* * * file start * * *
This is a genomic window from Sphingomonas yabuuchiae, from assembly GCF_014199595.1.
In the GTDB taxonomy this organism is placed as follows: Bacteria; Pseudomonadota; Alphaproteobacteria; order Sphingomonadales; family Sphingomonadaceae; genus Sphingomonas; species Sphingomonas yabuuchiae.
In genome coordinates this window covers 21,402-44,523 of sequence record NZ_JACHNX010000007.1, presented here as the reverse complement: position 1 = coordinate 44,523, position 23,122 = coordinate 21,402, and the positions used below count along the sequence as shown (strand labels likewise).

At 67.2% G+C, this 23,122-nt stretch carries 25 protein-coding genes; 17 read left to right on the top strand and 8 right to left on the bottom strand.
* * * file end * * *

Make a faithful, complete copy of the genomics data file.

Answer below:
This is a genomic window from Sphingomonas yabuuchiae, from assembly GCF_014199595.1.
In the GTDB taxonomy this organism is placed as follows: Bacteria; Pseudomonadota; Alphaproteobacteria; order Sphingomonadales; family Sphingomonadaceae; genus Sphingomonas; species Sphingomonas yabuuchiae.
In genome coordinates this window covers 21,402-44,523 of sequence record NZ_JACHNX010000007.1, presented here as the reverse complement: position 1 = coordinate 44,523, position 23,122 = coordinate 21,402, and the positions used below count along the sequence as shown (strand labels likewise).

At 67.2% G+C, this 23,122-nt stretch carries 25 protein-coding genes; 17 read left to right on the top strand and 8 right to left on the bottom strand.